White Bodies Are Revolutionary. Black Bodies Just ‘Are.’

Black Women Body Image
(Left Image via Susan Moses)

Tess Holliday graces the cover of the latest issue of People Magazine — “The Body Issue,” with an excited smile and “The World’s First Size 22 Supermodel” emblazoned across her chest. The issue highlights how models like Holliday are part of an ongoing revolution to change beauty standards, but something seems to be missing. The body issue is seemingly devoid of black bodies.

People Magazine is just one of many spaces that celebrates a mostly white-washed version of body positivity. Over the past few years, we’ve seen curvy bodies and an ample backsides “finally” become desirable traits. But the leaders of that body particular revolution are Kim Kardashian and Jennifer Lopez. Black stars are rarely mentioned in these conversations. Even a mega star like Beyonce is reduced to an afterthought, and chart-dominating rapper like Nicki Minaj is reduced to a punchline. The use of a larger or curvy black body for a laugh, is a trope as old as time.

The booty revolution has also propelled Instagram famous women like fitness model Jen Selter into the limelight. The internet star rapidly became a hot topic last year, and was even snapped for a spread in highbrow celebrity rag Vanity Fair. But while Selter was showing up in major magazines and even making television appearances, her black counterparts weren’t blessed with the same opportunities. Quite a few of them, in fact, were still being dismissed as mere “Instagram thots.”

The black female body exists in our culture at a complicated intersection of hypervisibility and hyper-sexuality. It’s simultaneously an object of curiosity, desire, and revulsion. That same body is often erased at the drop of a hat to make room for white and non-black bodies. Evidence of the erasure of black women is especially apparent in supposedly “body positive” spaces. Black women are assumed to be eternally confident—a side-effect of the all encompassing “strong black woman” narrative. And, we are also assumed to have identical body types — curvy ones. While white women of all shapes and sizes embark on a body positive revolution, women of color are relegated to a specific space — if we get any space at all.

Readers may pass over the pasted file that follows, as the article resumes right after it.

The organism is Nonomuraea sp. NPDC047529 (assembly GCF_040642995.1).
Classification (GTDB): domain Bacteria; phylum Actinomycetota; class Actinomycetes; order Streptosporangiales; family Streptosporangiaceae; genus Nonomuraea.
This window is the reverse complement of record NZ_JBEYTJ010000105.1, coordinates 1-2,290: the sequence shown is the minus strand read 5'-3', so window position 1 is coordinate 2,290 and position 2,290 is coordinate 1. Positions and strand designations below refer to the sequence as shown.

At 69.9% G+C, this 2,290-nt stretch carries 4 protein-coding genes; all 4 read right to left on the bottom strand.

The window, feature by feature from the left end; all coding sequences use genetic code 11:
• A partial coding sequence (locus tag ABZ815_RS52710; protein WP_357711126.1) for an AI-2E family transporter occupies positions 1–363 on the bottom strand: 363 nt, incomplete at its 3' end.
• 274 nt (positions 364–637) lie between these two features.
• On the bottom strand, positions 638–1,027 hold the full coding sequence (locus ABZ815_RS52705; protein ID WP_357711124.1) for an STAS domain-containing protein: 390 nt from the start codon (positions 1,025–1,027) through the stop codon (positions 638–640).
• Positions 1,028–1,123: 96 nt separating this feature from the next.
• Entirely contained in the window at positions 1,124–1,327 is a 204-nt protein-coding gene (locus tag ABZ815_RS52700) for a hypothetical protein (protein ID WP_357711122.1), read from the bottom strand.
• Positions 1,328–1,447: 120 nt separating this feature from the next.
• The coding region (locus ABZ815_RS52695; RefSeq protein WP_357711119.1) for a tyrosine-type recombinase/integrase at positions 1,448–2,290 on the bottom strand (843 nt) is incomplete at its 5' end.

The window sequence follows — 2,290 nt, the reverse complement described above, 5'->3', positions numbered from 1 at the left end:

When speaking with Buzzfeed in 2013 about the lack of diversity in fashion, Barbara Nicoli, a casting director for Burberry, Marchesa, Gucci, Emilio Pucci, Armani Privé & Saint Laurent, offered this rather “interesting” reason for the mostly whitewashed runways,

It’s also true that, for example, Caucasians have a specific body type, black girls have a specific body shape, and Asian girls have a specific body shape. So I guess there are some collections where it’s more perfect for an Asian body shape because they are more flat and less sexy, in a way. Asians, they are not curvy, so to put an Asian [who’s] very flat [with a] baby body shape in a show where normally the designer knows they love sexy, beautiful, curvy girls, it’s a bit of nonsense. If you do it, it’s just because you have to or you want to please your customer coming from Asia. But it’s not certainly because you have, in your mind, the idea that that kind of girl, she’s wearing your clothes properly if you think your girl is sexy.

Polarizing statements like Nicoli’s exemplify a common narrative often placed on both black women’s’ and asian women’s’ bodies. Statements like these opt to center whiteness, no matter what. Women of color are always “too” something, while white women are just right. While Nicoli’s claims assert that white women’s’ “specific body types” are just right for high fashion, their body types also seem “just right” for body diverse spaces as well. Not to mention the high number of black models with “fashion-approved” bodies, who still struggle to find consistent work and visibility in the industry.

The same curvy black body that is often used as an excuse for the lack of black models on the runway is mostly absent in most ad campaigns for plus-size clothing. But if black women are curvy by default, then why are we constantly missing in action in body positive spaces, or simply relegated to the background? Black women’s’ “specific body types,” don’t appear to fit anywhere.

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For white women, the body revolution is about changing what their visibility looks like, while for black women, it’s about being allowed to exist, and be visible — in absolutely any form.